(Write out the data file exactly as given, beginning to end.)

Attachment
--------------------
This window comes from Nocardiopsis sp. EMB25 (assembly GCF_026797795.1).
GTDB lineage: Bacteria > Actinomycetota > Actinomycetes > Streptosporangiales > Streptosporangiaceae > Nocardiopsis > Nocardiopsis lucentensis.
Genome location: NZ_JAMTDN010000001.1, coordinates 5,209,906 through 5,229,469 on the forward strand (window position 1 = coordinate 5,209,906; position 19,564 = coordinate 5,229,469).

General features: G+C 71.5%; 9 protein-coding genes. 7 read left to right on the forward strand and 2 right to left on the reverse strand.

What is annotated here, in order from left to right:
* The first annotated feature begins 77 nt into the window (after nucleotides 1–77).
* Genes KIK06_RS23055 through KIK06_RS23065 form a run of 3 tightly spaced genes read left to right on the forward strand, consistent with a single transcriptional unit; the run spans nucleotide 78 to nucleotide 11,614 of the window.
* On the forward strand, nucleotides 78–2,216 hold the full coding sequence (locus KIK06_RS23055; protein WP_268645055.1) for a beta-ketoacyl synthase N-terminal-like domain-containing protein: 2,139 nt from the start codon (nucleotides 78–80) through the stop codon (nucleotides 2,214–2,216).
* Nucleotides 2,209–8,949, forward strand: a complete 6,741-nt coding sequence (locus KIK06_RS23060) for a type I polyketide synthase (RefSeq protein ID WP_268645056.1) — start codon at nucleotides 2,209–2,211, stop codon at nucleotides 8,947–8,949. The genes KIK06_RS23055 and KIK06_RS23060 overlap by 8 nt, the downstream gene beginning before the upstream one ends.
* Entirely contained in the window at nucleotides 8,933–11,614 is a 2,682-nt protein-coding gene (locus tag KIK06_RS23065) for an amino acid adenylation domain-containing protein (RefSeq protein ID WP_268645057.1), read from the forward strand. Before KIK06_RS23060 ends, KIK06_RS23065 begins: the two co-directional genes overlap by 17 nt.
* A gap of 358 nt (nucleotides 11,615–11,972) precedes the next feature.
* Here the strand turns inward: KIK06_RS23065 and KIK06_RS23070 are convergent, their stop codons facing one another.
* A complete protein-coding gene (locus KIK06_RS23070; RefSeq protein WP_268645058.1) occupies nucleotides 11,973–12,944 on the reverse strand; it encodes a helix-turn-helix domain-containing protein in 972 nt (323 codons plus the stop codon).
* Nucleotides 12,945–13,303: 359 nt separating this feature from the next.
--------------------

This window comes from Nocardiopsis sp. EMB25 (assembly GCF_026797795.1).
GTDB lineage: Bacteria > Actinomycetota > Actinomycetes > Streptosporangiales > Streptosporangiaceae > Nocardiopsis > Nocardiopsis lucentensis.
Genome location: NZ_JAMTDN010000001.1, coordinates 5,209,906 through 5,229,469 on the forward strand (window position 1 = coordinate 5,209,906; position 19,564 = coordinate 5,229,469).

General features: G+C 71.5%; 9 protein-coding genes. 7 read left to right on the forward strand and 2 right to left on the reverse strand.

What is annotated here, in order from left to right:
* The first annotated feature begins 77 nt into the window (after nucleotides 1–77).
* Genes KIK06_RS23055 through KIK06_RS23065 form a run of 3 tightly spaced genes read left to right on the forward strand, consistent with a single transcriptional unit; the run spans nucleotide 78 to nucleotide 11,614 of the window.
* On the forward strand, nucleotides 78–2,216 hold the full coding sequence (locus KIK06_RS23055; protein WP_268645055.1) for a beta-ketoacyl synthase N-terminal-like domain-containing protein: 2,139 nt from the start codon (nucleotides 78–80) through the stop codon (nucleotides 2,214–2,216).
* Nucleotides 2,209–8,949, forward strand: a complete 6,741-nt coding sequence (locus KIK06_RS23060) for a type I polyketide synthase (RefSeq protein ID WP_268645056.1) — start codon at nucleotides 2,209–2,211, stop codon at nucleotides 8,947–8,949. The genes KIK06_RS23055 and KIK06_RS23060 overlap by 8 nt, the downstream gene beginning before the upstream one ends.
* Entirely contained in the window at nucleotides 8,933–11,614 is a 2,682-nt protein-coding gene (locus tag KIK06_RS23065) for an amino acid adenylation domain-containing protein (RefSeq protein ID WP_268645057.1), read from the forward strand. Before KIK06_RS23060 ends, KIK06_RS23065 begins: the two co-directional genes overlap by 17 nt.
* A gap of 358 nt (nucleotides 11,615–11,972) precedes the next feature.
* Here the strand turns inward: KIK06_RS23065 and KIK06_RS23070 are convergent, their stop codons facing one another.
* A complete protein-coding gene (locus KIK06_RS23070; RefSeq protein WP_268645058.1) occupies nucleotides 11,973–12,944 on the reverse strand; it encodes a helix-turn-helix domain-containing protein in 972 nt (323 codons plus the stop codon).
* Nucleotides 12,945–13,303: 359 nt separating this feature from the next.